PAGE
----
Mirtha Retes tears up when she discusses her cancer, so her husband, Cesar Vigil, speaks up, “She’s my life, my heart.” He’s not only her spokesperson, he’s her constant companion and caregiver.
Mirtha and Cesar moved to Houston from Peru in 2016. They both worked at Chick-fil-A as they adjusted to life in America. A few months after their arrival, Mirtha felt a lump in her right breast. She thought nothing of it; since her diet had changed with the move, maybe it was fat. But a month later, there was another lump. This one was larger and painful.
She priced a mammogram, but with no insurance, she couldn’t afford it. Someone suggested she go to The Rose. The results were devastating: Stage III breast cancer, the same disease that had taken her mother. Mirtha blamed the U.S. lifestyle, but a friend told her, “Don’t blame the U.S. Thank God you’re here where you can be treated.”
Today, she does just that — she thanks God for Harris Health System where treatment was available. She had seven months of chemotherapy at Smith Clinic, then surgery at Ben Taub Hospital. Since her cancer is genetic, the doctors recommended removing her breasts and ovaries. She had radiation therapy before the final surgery.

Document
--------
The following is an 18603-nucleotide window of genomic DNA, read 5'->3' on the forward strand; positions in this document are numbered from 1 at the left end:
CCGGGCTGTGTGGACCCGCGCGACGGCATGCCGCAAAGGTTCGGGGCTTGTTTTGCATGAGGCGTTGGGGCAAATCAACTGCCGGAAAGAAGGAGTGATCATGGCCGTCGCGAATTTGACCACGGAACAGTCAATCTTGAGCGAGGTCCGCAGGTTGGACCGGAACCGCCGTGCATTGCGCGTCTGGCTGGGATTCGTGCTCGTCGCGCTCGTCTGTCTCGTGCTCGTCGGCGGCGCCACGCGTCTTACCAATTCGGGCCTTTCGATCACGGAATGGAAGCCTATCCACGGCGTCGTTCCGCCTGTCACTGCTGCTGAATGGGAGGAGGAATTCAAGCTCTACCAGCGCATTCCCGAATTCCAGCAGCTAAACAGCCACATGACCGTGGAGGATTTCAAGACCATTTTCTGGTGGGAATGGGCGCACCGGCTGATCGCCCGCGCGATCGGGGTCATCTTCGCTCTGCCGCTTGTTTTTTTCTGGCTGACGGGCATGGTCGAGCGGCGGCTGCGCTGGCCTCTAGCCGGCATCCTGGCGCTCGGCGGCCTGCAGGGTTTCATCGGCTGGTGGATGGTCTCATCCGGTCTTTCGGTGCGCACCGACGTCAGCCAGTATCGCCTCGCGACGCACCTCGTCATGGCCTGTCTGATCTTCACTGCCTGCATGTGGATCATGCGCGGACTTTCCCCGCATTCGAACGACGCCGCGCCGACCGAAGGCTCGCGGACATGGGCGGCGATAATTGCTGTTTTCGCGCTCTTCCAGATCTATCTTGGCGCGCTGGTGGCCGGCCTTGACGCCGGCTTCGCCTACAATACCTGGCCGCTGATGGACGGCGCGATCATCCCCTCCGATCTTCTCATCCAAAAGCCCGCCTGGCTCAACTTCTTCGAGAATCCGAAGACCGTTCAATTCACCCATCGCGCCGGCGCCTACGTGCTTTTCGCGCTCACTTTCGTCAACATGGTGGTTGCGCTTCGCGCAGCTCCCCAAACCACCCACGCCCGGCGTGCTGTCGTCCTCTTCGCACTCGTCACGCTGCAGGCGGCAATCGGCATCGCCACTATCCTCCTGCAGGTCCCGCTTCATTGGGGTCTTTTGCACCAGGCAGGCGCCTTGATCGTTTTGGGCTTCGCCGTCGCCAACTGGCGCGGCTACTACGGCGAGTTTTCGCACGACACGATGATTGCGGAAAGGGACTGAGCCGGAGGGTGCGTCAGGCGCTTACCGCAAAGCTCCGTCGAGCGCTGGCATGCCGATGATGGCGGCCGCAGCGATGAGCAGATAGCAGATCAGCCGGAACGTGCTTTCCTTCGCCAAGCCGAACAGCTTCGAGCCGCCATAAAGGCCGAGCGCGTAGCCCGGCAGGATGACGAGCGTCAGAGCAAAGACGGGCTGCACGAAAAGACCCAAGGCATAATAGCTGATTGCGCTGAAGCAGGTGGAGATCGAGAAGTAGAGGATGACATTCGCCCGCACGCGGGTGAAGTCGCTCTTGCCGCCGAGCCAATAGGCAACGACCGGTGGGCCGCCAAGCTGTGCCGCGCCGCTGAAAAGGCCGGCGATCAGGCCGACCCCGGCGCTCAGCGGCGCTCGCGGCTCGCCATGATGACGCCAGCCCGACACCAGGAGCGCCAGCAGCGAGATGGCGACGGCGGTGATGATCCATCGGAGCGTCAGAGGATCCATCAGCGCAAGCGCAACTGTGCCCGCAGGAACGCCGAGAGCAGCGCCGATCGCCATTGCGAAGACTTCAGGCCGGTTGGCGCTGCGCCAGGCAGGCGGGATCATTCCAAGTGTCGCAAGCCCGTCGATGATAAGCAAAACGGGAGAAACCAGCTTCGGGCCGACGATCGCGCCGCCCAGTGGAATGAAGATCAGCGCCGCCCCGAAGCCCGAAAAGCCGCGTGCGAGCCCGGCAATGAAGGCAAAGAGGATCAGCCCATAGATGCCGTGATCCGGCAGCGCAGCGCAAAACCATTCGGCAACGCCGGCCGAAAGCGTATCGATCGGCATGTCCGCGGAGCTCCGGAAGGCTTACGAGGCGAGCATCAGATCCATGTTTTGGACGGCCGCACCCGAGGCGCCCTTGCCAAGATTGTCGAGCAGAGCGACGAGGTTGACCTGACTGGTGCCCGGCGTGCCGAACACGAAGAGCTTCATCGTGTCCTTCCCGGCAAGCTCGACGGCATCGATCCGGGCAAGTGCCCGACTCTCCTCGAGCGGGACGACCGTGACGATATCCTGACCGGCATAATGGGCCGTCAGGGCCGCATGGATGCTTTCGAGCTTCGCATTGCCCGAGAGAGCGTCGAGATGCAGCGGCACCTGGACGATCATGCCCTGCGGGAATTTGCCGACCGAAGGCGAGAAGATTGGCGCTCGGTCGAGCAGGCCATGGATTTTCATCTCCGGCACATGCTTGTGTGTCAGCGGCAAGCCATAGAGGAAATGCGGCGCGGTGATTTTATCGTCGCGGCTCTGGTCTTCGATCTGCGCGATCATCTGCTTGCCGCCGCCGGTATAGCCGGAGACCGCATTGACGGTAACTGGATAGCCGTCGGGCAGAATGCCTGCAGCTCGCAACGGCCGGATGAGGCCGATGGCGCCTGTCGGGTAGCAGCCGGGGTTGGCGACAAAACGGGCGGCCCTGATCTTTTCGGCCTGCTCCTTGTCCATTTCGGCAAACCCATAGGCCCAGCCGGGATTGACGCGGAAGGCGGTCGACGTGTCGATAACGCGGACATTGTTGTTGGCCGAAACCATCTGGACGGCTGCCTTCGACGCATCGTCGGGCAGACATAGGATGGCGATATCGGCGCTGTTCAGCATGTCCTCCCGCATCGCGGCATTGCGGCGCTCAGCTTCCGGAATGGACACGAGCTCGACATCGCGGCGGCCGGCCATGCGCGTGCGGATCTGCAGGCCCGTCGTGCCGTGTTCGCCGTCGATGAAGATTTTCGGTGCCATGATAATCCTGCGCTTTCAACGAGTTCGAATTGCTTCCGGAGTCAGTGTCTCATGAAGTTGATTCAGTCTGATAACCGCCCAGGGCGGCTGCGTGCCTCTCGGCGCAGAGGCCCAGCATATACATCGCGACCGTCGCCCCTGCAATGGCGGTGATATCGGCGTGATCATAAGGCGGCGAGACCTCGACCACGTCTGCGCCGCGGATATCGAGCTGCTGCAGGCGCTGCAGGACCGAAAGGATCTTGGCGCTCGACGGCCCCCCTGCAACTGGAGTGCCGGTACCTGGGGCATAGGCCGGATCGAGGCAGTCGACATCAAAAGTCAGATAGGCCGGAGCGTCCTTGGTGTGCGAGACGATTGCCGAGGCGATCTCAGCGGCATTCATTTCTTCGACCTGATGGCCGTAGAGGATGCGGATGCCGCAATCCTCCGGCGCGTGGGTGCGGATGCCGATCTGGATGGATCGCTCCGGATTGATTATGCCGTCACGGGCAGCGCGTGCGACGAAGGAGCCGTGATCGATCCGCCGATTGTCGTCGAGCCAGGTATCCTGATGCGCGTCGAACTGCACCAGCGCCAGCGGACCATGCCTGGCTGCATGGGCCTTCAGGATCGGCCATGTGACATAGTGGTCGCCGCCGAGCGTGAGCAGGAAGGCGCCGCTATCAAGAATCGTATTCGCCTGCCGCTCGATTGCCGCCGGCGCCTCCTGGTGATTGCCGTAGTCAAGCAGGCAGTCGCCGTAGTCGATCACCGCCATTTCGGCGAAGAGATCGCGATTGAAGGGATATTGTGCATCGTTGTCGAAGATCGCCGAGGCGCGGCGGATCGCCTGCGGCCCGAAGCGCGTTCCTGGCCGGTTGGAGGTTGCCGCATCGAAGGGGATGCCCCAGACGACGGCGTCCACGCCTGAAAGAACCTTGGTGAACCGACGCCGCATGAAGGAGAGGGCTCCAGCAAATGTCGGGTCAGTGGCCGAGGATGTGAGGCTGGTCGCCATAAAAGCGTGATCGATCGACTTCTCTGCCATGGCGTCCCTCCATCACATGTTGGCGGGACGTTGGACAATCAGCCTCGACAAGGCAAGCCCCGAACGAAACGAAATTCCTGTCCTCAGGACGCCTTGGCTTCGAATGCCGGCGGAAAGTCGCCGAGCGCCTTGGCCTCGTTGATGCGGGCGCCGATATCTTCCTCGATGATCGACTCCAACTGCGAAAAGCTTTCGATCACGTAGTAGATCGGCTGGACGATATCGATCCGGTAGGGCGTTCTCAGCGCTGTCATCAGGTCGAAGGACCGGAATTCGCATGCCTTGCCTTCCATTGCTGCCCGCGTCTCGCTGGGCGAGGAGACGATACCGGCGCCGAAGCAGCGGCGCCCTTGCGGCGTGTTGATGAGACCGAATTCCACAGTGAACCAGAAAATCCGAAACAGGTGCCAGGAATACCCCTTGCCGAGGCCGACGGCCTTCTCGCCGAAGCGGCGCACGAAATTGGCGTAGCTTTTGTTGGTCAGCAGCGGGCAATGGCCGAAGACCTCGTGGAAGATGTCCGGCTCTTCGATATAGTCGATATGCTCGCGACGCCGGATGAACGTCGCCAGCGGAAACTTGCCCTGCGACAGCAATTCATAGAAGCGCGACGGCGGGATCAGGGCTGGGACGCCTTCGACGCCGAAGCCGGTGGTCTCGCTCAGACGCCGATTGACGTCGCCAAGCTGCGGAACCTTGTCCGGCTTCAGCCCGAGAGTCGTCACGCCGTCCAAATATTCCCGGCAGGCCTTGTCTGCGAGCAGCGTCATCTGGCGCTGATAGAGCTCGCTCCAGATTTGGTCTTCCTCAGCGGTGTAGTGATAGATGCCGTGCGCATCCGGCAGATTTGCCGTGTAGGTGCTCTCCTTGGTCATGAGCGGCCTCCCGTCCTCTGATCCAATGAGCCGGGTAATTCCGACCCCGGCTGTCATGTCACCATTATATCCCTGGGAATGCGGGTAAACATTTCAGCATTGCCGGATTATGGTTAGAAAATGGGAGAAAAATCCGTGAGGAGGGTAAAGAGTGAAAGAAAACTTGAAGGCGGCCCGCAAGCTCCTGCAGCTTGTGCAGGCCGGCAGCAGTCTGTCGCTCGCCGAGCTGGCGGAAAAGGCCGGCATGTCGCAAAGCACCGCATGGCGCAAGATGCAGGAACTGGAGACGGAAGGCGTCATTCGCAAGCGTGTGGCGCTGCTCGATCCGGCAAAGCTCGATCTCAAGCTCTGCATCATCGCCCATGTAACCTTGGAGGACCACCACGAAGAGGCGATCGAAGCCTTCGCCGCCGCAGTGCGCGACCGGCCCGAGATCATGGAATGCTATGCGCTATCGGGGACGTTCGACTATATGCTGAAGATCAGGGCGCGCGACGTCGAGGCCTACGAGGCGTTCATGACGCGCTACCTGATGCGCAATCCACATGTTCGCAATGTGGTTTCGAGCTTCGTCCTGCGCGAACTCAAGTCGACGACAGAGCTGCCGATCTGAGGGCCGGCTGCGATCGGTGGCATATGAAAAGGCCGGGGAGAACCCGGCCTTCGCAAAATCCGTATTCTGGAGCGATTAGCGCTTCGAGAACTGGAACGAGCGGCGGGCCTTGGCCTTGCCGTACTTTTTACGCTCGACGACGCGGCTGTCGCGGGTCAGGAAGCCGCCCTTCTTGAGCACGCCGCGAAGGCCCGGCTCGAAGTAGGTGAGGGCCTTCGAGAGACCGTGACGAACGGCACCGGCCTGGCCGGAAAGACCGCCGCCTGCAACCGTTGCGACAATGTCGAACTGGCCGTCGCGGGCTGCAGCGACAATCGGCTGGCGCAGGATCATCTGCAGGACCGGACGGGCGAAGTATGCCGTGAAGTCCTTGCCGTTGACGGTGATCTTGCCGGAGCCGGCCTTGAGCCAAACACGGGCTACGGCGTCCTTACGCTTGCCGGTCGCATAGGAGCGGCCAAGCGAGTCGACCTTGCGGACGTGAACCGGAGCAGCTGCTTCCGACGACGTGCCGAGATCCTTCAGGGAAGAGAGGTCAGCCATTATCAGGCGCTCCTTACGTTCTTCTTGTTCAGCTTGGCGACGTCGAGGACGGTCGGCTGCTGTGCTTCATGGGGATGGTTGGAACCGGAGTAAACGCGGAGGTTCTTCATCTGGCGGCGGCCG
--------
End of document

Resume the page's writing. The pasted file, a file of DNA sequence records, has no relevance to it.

Mirtha gets sad about her cancer and depends on her husband and their daughters, ages 21 and 11, for support and strength.
“We’re very grateful to Harris Health,” Cesar says. “The doctor and staff have been patient to answer all our questions. They explained the side effects, what to expect and how to handle them. I felt so bad for her, but I’m proud of her strength. She wouldn’t give up.”
That’s because Mirtha looks forward to the future. She’s eager to work again and give her daughters a life they wouldn’t have had in Peru.
Now Cesar and their older daughter work at H-E-B. Once the family is financially secure, she will start school. The younger daughter has adjusted well to school and life in this country.
Mirtha encourages others with cancer to “be strong. With faith everything is possible. Have the mentality you can do anything.” Cesar thinks women should be informed about breast cancer, especially if it’s in the family. He and Mirtha will encourage their daughters to be screened at age 25.